In early March, NJ Senator and presidential candidate, Cory Booker, who was instrumental in the passage of the First Step Act, introduced the Next Step criminal justice reform bill. The bill addresses sentencing, drug-related convictions, expungement, racial profiling, voter rights reinstatement and police racial bias training, among others. One of the most promising parts of the bill is reintegration and early release, which could provide significant cost reduction to the prison system. With bipartisan support for criminal justice reform, this is bound to be a hot topic for the 2020 presidential election.

“The Next Step Act is the most comprehensive, ambitious criminal justice bill to be introduced in Congress in a generation. It would reduce harsh mandatory minimums for nonviolent drug offenses, while also eliminating the disparity between crack and powder cocaine sentences,” said Booker in a Washington Post Op-Ed. “It would also prohibit federal employers and contractors from asking job applicants about their criminal history until the final stages of the interview process; improve the ability of those behind bars to stay in touch with loved ones; provide better training for law enforcement officers in implicit racial bias, de-escalation and use-of-force; reinstate voting rights for formerly incarcerated individuals; and end the federal prohibition on marijuana.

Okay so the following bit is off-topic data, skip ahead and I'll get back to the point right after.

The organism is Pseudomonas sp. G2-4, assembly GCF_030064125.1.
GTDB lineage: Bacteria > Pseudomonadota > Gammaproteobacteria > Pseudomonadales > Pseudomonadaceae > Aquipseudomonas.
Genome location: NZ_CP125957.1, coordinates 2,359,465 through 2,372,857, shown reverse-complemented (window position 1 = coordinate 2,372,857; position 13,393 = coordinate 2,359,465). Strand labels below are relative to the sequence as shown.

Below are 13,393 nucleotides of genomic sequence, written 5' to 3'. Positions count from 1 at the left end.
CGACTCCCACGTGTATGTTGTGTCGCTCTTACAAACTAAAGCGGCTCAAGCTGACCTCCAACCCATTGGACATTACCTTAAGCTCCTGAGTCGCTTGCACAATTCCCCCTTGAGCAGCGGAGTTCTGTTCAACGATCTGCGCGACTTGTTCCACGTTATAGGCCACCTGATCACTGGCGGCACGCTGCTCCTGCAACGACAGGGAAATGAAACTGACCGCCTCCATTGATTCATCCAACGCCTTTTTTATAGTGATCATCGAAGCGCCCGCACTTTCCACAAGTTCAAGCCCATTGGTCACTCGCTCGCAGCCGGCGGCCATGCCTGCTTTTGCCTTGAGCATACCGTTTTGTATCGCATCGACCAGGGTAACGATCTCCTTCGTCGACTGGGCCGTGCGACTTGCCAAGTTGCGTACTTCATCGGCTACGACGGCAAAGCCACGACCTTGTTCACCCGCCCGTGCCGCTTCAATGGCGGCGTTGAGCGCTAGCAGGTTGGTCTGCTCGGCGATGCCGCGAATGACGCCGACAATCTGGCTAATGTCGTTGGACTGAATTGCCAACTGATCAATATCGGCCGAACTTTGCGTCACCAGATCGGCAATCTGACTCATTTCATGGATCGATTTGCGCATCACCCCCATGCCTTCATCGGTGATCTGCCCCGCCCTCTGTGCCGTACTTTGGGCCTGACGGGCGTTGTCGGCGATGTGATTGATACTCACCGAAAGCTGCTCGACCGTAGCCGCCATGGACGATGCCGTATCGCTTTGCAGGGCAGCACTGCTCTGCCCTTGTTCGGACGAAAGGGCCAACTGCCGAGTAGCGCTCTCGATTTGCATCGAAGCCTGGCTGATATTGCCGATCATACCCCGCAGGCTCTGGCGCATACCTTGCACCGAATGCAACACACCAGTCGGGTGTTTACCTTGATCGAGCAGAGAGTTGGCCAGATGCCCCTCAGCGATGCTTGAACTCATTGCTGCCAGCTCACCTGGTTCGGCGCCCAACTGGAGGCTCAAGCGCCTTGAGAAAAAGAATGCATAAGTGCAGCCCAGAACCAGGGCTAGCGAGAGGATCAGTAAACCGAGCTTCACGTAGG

The Next Step bill includes the following:

  • Prohibiting federal employers and contractors from asking about criminal records
  • Granting licenses for certain job categories, such as hairdresser and taxi driver, to those with records
  • Restoring voting rights to former inmates
  • Reducing mandatory minimum sentences for non-violent drug-related crimes
  • Training for law enforcement on racial bias
  • The Marijuana Justice Act

Sources:

https://www.motherjones.com/crime-justice/2019/03/trump-budget-jared-kushner-first-step-act-underfunded/

https://www.themarshallproject.org/2019/03/05/would-expanded-criminal-background-checks-hurt-federal-job-applicants

https://www.governing.com/topics/public-justice-safety/gov-trump-sotu-juvenile-criminal-justice-reform-states.html

https://www.nj.com/politics/2019/03/here-is-bookers-next-effort-to-change-the-criminal-justice-system.html